Public Health

Open journal

ISSN 2472-3878

Prader-Willi Syndrome: A Case Report

Erika Tayal*, KR Indushekar, Bhavna G. Saraf, Neha Sheoran and Ashima Doda

Erika Tayal, MDS

Senior Lecturer, Department of Pedodontics and Preventive Dentistry, Sudha Rustagi College of Dental Sciences and Research, Sector 89, Kheri More, Faridabad, Haryana 121002, India, Tel. 9650300264; E-mail:


The clinical features of the Prader–Willi Syndrome (PWS) are complex, variable and characterized by severe neonatal hypotonia, feeding problems, childhood-onset hyperphagia, obesity, short stature, cranio facial disharmony, hypogonadism, learning and behavioral difficulties (because of hypothalamus dysfunction). Clinical features may alter with age. Scoliosis, hypopigmentation of skin and hair, juvenile diabetes, narrow forehead, sleep apnoea (because of obesity), delayed healing, small hands and feet and self inflicted injuries are some of the other characteristic features of this syndrome.1,2

The worldwide incidence is between 1:15000 and 1:50000. It usually affects both males and females equally with a large preponderance for boys. Oro-facial manifestations reported in PWS include almond-shaped eyes with up-slanting palpebral fissures and a triangular mouth.3 Intraoral findings include the presence of hypoplastic enamel, rampant caries, low basal salivary secretion, delayed tooth eruption and excessive tooth wear.4-8


A 6-year-old boy reported to the Department of Paedodontics and Preventive Dentistry, Sudha Rustagi College of Dental Sciences, Faridabad, with the chief complaint of multiple decayed teeth since 2-3 years with no associated pain or swelling. The case was referred to us by the Fortis Hospital, Faridabad.

Natal history stated that the child was delivered by Caesarean section with the cord twisted around his neck and aspirated meconium. The patient did not cry at the time of birth and was kept in an incubator for a week. Prenatal history was not significant.

He had pneumonia and respiratory distress at 7 months of age and hospitalized for the same. Milestones were delayed. There were history of seizures since the age of 3 years and the patient was under medications for the same. Speech impairment and intellectual disability were also seen. He had been diagnosed with right undescended testes for which he was surgically operated in July 2011 and March 2012 but the surgery was unsuccessful.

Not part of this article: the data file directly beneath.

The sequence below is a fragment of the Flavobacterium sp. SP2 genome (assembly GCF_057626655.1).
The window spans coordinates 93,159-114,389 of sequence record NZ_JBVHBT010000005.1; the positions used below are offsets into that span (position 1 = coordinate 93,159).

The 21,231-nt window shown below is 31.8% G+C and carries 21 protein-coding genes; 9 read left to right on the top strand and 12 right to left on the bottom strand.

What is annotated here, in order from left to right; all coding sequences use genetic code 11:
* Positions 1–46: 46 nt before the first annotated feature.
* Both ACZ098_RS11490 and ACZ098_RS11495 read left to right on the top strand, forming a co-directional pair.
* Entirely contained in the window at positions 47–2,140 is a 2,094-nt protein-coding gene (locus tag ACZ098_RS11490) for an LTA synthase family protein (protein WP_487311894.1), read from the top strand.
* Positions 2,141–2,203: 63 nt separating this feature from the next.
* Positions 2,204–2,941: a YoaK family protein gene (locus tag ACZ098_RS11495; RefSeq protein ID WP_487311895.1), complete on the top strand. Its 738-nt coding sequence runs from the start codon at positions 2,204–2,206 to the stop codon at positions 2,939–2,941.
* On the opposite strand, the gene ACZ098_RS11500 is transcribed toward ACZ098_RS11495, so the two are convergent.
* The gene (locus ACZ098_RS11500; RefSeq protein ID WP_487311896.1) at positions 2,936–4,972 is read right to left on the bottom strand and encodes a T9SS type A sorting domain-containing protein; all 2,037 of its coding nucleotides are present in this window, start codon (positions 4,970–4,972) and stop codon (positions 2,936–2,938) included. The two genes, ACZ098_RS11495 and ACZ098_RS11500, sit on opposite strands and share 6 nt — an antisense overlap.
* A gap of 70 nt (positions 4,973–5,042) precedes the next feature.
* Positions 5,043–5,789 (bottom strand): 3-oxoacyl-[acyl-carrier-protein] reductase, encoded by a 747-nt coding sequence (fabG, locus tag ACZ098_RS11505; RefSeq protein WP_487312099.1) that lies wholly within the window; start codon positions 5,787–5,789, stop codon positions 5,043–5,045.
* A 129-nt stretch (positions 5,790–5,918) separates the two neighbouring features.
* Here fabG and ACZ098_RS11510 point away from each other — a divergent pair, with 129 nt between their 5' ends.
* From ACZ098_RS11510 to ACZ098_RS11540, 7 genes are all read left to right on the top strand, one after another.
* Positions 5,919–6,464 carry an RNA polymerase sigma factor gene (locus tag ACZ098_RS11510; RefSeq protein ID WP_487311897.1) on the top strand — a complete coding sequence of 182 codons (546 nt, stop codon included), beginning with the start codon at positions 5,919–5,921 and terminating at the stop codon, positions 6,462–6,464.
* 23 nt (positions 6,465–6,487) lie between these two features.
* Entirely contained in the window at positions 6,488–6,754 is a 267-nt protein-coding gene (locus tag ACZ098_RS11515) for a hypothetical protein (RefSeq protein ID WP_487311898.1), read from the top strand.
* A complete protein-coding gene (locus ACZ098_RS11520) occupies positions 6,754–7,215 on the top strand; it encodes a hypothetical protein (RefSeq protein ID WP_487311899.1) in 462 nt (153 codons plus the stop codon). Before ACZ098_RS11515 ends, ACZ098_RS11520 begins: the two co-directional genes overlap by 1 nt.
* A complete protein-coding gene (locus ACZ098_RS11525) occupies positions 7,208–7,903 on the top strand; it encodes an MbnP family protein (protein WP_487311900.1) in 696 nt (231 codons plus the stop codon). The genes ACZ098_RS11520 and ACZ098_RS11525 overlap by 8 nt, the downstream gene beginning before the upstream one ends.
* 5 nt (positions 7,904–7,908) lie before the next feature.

Family history: The boy was the youngest of three siblings with 2 elder sisters who were normal and no history of any disorder running in family.

Personal history: The child was very particular about personal hygiene and was having a routine of brushing once daily in the morning using toothbrush and toothpaste.


On clinical examination, the child was short statured and obese (Figure 1). His height was 105 cms (whereas another child of same age is 119 cms) with a BMI (Body Mass Index) (weight [kg]/height [m2]) of 24.1.

Short statured obese child.

Figure 1: Short statured obese child.

The boy had up-slanting palpebral fissures, almond shaped eyes, hypertelorism and mild strabismus. Line joining lateral canthus and superior point of pinna on left side was lower (Figure 2).

Almond shaped eyes

Figure 2: Upslanting palpebral fissures, almond shaped eyes, hypertelorism and mild strabismus.

Thin upper lip and down turned corners of the mouth gave a ‘fish mouth appearance’ (Figure 3). His hands and feet were small (Figure 4) and self inflicted injuries were present on hands (Figure 5). 

Fish mouth appearance

Figure 3: Fish mouth appearance.

Small hands and feet.

Figure 4: Small hands and feet.

Self inflicted injury

Figure 5: Self inflicted injury.

  • Early mixed dentition stage.
  • Dental caries were present in teeth 53, 63, 64, 65, 73, 75, 83 and 85.
  • Root stumps were present with respect to 51, 52, 54, 61, 62, 72, 74, 82 and 84.
  • Anterior cross bite between 11 and 41.